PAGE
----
A tenancy in common is nearly always the right choice for business and investment ventures. It is often seen as being the right choice for people who are embarking upon a new relationship together or where either party wants to ensure that children from a previous relationship should inherit their share in the property.
It is common for married couples and civil partnerships to hold as joint tenants. However, there are exceptions; for instance –
* Holding the property as tenants in common enables various tax-planning measures to be taken, especially by provisions in Wills, so may well be the better way, even for married couples / civil partnerships
* There are occasions when it is prudent for only one of a married couple to own a property, either for tax planning or where one spouse may face unlimited personal liability – for example is a partner in a business – or has given personal guarantees for the liabilities of a limited company.
* It may also be advisable to use a tenancy in common where one party buys a property out of assets owned prior to marriage or commencement of the current relationship.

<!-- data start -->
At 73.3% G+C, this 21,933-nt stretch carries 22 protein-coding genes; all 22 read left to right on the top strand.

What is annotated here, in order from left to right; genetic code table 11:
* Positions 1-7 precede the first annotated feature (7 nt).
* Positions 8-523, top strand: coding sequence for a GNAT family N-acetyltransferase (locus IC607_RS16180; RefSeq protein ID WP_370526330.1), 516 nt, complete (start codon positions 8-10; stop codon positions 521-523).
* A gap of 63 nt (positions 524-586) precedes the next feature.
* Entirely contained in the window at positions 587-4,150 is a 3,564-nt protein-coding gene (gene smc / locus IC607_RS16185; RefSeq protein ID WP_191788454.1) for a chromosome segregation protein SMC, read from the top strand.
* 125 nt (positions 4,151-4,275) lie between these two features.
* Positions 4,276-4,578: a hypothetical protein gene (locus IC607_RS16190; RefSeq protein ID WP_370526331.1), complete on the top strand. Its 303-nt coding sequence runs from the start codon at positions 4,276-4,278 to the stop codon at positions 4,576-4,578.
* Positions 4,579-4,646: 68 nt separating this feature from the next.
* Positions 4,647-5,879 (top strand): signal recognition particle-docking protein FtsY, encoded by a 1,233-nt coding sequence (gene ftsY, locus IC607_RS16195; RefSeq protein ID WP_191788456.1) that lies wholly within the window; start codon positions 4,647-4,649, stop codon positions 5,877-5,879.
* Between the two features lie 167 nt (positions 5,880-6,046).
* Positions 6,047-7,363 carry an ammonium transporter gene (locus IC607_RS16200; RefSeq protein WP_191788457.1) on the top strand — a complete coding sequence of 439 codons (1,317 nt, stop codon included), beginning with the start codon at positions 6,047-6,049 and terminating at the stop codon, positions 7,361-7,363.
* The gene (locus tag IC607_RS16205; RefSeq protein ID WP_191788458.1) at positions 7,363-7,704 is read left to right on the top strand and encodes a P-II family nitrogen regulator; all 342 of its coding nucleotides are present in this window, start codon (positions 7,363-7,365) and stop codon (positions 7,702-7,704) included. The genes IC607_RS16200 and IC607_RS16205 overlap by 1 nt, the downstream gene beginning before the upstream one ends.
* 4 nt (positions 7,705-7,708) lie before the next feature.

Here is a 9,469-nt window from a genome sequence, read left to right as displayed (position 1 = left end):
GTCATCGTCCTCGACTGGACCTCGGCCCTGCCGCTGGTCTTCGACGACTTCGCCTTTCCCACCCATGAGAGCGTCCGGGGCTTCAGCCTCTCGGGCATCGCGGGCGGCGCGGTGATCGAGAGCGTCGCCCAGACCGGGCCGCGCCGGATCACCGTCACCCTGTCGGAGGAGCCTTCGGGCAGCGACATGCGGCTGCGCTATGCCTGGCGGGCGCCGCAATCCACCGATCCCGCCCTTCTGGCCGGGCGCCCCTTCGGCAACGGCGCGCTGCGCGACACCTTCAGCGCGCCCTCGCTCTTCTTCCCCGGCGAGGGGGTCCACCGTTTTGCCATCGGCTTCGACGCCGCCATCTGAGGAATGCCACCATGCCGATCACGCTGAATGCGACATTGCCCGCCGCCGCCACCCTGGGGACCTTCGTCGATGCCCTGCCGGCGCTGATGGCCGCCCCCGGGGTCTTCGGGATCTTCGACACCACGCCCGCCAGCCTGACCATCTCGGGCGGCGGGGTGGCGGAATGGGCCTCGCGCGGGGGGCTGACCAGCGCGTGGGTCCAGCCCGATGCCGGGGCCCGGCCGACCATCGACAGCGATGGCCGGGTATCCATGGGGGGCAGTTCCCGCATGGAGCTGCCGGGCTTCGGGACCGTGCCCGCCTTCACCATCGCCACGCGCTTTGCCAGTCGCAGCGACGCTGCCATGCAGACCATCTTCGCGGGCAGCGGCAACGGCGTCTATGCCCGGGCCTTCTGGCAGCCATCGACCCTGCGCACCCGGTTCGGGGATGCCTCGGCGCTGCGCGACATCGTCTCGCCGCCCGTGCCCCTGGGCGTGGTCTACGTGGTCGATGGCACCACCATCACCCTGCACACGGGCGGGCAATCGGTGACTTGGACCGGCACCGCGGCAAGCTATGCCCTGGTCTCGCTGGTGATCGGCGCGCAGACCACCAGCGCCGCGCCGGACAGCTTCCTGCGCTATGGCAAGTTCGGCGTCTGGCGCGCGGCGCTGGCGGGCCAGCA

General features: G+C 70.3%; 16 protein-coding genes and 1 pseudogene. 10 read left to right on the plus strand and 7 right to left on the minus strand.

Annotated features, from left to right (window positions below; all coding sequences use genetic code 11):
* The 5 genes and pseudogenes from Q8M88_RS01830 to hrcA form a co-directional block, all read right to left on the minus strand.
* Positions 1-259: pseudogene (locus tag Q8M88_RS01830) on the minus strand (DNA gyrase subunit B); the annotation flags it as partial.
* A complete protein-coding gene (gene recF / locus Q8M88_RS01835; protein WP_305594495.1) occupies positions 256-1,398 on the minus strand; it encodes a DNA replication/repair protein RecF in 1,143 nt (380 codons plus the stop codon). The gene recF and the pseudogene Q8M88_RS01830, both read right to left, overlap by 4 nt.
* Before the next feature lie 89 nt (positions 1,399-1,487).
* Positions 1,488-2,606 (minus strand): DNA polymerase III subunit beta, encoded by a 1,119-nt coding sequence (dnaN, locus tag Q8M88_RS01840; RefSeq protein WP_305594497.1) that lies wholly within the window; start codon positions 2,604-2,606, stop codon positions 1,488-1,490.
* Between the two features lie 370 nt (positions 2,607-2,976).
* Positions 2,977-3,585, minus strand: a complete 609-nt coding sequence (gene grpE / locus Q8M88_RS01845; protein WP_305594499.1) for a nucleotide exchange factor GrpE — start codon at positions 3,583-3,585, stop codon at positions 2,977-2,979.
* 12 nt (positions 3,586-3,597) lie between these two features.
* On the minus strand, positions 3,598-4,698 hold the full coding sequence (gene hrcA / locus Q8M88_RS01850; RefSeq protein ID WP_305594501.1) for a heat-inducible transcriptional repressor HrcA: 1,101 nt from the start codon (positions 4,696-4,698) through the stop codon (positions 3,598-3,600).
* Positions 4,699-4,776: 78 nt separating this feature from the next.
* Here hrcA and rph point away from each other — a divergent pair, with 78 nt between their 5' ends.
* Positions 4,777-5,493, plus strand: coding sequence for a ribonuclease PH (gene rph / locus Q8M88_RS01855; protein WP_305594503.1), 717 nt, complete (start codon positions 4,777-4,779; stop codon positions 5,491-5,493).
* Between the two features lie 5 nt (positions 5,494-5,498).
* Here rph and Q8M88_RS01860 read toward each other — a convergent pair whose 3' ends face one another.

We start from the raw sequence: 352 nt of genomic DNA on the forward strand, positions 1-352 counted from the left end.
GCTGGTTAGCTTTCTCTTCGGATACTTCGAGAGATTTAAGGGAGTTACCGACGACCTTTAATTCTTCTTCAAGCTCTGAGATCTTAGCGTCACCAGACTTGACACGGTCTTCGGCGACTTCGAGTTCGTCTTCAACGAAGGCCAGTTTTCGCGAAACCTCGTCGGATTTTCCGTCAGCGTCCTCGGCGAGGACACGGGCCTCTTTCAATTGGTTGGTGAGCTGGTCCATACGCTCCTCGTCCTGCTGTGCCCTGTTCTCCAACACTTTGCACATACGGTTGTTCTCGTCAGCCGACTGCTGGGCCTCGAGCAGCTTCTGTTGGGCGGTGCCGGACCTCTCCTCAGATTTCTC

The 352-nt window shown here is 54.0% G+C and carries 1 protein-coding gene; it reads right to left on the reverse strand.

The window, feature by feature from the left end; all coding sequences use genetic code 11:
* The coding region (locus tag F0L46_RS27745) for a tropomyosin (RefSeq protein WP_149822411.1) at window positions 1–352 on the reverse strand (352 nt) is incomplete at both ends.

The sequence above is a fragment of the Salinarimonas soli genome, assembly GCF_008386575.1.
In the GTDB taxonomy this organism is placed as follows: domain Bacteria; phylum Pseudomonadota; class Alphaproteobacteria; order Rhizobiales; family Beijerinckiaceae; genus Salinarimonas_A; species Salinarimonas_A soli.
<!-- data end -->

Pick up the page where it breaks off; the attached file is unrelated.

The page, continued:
Where the parties are not married, it is almost always better to hold the property as tenants in common – either equally or in the shares that they agree (which normally relates to their contribution to the property price).
If you agree to hold as tenants in common in unequal shares, it is important that you have a separate trust deed specifying the respective shares in the property – otherwise, the law will normally assume that the shares are equal. Such a deed can also be used to specify the parties’ other financial responsibilities relating to the property – for example, if mortgage repayments are to be borne in specific proportions.
If any tenant in common were to die, their share in the property will form part of their estate – it will not pass automatically to their co-owner(s). Therefore, if you agree to hold as tenants in common, you should also make a Will, or review your existing Will. Again, we can help with this
The decision you make need not be final, in that you can change your mind after completion of the purchase if circumstances change and all owners agree to the change or the change is from joint tenants to tenants in common in equal shares.
As always, we are happy to offer further advice if you want.
Nelsons – Bell House, Bells Lane, Tenterden, Kent TN30 6ES – 01580 767100
An update: can a joint owner mortgage his or her share?
Another update: the Law Society’s practice note on the subject